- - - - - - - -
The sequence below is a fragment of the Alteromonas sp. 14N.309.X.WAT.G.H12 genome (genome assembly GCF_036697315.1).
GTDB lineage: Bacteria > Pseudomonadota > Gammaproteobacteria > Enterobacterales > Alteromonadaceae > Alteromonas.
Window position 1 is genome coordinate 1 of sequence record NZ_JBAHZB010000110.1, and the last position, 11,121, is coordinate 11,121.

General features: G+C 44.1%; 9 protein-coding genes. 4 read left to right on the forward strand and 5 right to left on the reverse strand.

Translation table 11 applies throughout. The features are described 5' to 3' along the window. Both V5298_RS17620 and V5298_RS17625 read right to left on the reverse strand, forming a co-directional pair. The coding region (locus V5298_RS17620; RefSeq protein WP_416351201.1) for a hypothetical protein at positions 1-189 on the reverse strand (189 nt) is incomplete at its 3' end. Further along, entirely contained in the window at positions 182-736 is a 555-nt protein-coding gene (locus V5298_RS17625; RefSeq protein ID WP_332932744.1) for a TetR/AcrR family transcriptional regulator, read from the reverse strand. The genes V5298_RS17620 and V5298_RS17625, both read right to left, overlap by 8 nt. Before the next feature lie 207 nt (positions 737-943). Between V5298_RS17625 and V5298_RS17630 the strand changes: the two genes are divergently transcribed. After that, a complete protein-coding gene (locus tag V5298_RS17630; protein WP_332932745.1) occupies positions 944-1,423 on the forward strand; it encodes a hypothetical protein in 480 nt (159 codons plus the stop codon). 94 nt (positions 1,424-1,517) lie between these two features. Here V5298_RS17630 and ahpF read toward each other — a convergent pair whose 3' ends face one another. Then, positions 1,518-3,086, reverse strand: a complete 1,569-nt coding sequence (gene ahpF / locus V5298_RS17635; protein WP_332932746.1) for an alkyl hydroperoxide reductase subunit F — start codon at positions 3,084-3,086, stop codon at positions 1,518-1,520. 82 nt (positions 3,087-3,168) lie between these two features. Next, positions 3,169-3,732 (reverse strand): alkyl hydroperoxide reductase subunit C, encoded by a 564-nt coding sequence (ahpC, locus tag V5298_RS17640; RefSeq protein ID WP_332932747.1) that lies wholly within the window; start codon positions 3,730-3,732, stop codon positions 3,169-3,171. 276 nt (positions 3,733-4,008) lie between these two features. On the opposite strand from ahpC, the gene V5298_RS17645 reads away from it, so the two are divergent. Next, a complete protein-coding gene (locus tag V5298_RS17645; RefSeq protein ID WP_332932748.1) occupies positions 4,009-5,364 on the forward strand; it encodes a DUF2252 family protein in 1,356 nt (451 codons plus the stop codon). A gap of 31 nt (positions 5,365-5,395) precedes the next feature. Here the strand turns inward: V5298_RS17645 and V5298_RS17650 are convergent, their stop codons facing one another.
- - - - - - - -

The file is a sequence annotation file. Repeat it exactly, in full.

The sequence below is a fragment of the Alteromonas sp. 14N.309.X.WAT.G.H12 genome (genome assembly GCF_036697315.1).
GTDB lineage: Bacteria > Pseudomonadota > Gammaproteobacteria > Enterobacterales > Alteromonadaceae > Alteromonas.
Window position 1 is genome coordinate 1 of sequence record NZ_JBAHZB010000110.1, and the last position, 11,121, is coordinate 11,121.

General features: G+C 44.1%; 9 protein-coding genes. 4 read left to right on the forward strand and 5 right to left on the reverse strand.

Translation table 11 applies throughout. The features are described 5' to 3' along the window. Both V5298_RS17620 and V5298_RS17625 read right to left on the reverse strand, forming a co-directional pair. The coding region (locus V5298_RS17620; RefSeq protein WP_416351201.1) for a hypothetical protein at positions 1-189 on the reverse strand (189 nt) is incomplete at its 3' end. Further along, entirely contained in the window at positions 182-736 is a 555-nt protein-coding gene (locus V5298_RS17625; RefSeq protein ID WP_332932744.1) for a TetR/AcrR family transcriptional regulator, read from the reverse strand. The genes V5298_RS17620 and V5298_RS17625, both read right to left, overlap by 8 nt. Before the next feature lie 207 nt (positions 737-943). Between V5298_RS17625 and V5298_RS17630 the strand changes: the two genes are divergently transcribed. After that, a complete protein-coding gene (locus tag V5298_RS17630; protein WP_332932745.1) occupies positions 944-1,423 on the forward strand; it encodes a hypothetical protein in 480 nt (159 codons plus the stop codon). 94 nt (positions 1,424-1,517) lie between these two features. Here V5298_RS17630 and ahpF read toward each other — a convergent pair whose 3' ends face one another. Then, positions 1,518-3,086, reverse strand: a complete 1,569-nt coding sequence (gene ahpF / locus V5298_RS17635; protein WP_332932746.1) for an alkyl hydroperoxide reductase subunit F — start codon at positions 3,084-3,086, stop codon at positions 1,518-1,520. 82 nt (positions 3,087-3,168) lie between these two features. Next, positions 3,169-3,732 (reverse strand): alkyl hydroperoxide reductase subunit C, encoded by a 564-nt coding sequence (ahpC, locus tag V5298_RS17640; RefSeq protein ID WP_332932747.1) that lies wholly within the window; start codon positions 3,730-3,732, stop codon positions 3,169-3,171. 276 nt (positions 3,733-4,008) lie between these two features. On the opposite strand from ahpC, the gene V5298_RS17645 reads away from it, so the two are divergent. Next, a complete protein-coding gene (locus tag V5298_RS17645; RefSeq protein ID WP_332932748.1) occupies positions 4,009-5,364 on the forward strand; it encodes a DUF2252 family protein in 1,356 nt (451 codons plus the stop codon). A gap of 31 nt (positions 5,365-5,395) precedes the next feature. Here the strand turns inward: V5298_RS17645 and V5298_RS17650 are convergent, their stop codons facing one another.